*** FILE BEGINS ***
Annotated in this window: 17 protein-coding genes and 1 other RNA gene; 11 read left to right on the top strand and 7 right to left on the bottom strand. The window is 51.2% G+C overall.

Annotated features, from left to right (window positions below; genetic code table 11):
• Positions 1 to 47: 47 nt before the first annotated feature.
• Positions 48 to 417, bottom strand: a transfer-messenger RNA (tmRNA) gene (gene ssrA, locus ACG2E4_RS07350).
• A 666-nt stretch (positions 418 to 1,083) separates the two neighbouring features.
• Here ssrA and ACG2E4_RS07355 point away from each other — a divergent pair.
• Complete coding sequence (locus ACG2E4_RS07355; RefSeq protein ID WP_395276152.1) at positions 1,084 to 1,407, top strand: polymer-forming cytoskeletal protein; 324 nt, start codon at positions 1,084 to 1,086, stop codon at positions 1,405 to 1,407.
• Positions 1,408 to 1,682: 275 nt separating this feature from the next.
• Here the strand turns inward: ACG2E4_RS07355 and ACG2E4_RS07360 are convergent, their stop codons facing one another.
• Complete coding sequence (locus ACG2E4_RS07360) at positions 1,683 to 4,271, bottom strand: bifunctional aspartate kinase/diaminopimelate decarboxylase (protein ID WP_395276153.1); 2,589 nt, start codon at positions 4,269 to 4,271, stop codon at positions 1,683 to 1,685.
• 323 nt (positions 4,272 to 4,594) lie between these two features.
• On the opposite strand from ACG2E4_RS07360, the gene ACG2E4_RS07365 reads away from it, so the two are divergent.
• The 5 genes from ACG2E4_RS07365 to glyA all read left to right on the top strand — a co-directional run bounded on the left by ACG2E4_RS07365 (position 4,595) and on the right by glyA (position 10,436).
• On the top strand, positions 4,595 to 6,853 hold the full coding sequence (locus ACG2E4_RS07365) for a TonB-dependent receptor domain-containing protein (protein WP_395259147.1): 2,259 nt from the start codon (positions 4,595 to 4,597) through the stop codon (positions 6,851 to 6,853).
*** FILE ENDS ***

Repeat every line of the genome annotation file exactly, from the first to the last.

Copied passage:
Annotated in this window: 17 protein-coding genes and 1 other RNA gene; 11 read left to right on the top strand and 7 right to left on the bottom strand. The window is 51.2% G+C overall.

Annotated features, from left to right (window positions below; genetic code table 11):
• Positions 1 to 47: 47 nt before the first annotated feature.
• Positions 48 to 417, bottom strand: a transfer-messenger RNA (tmRNA) gene (gene ssrA, locus ACG2E4_RS07350).
• A 666-nt stretch (positions 418 to 1,083) separates the two neighbouring features.
• Here ssrA and ACG2E4_RS07355 point away from each other — a divergent pair.
• Complete coding sequence (locus ACG2E4_RS07355; RefSeq protein ID WP_395276152.1) at positions 1,084 to 1,407, top strand: polymer-forming cytoskeletal protein; 324 nt, start codon at positions 1,084 to 1,086, stop codon at positions 1,405 to 1,407.
• Positions 1,408 to 1,682: 275 nt separating this feature from the next.
• Here the strand turns inward: ACG2E4_RS07355 and ACG2E4_RS07360 are convergent, their stop codons facing one another.
• Complete coding sequence (locus ACG2E4_RS07360) at positions 1,683 to 4,271, bottom strand: bifunctional aspartate kinase/diaminopimelate decarboxylase (protein ID WP_395276153.1); 2,589 nt, start codon at positions 4,269 to 4,271, stop codon at positions 1,683 to 1,685.
• 323 nt (positions 4,272 to 4,594) lie between these two features.
• On the opposite strand from ACG2E4_RS07360, the gene ACG2E4_RS07365 reads away from it, so the two are divergent.
• The 5 genes from ACG2E4_RS07365 to glyA all read left to right on the top strand — a co-directional run bounded on the left by ACG2E4_RS07365 (position 4,595) and on the right by glyA (position 10,436).
• On the top strand, positions 4,595 to 6,853 hold the full coding sequence (locus ACG2E4_RS07365) for a TonB-dependent receptor domain-containing protein (protein WP_395259147.1): 2,259 nt from the start codon (positions 4,595 to 4,597) through the stop codon (positions 6,851 to 6,853).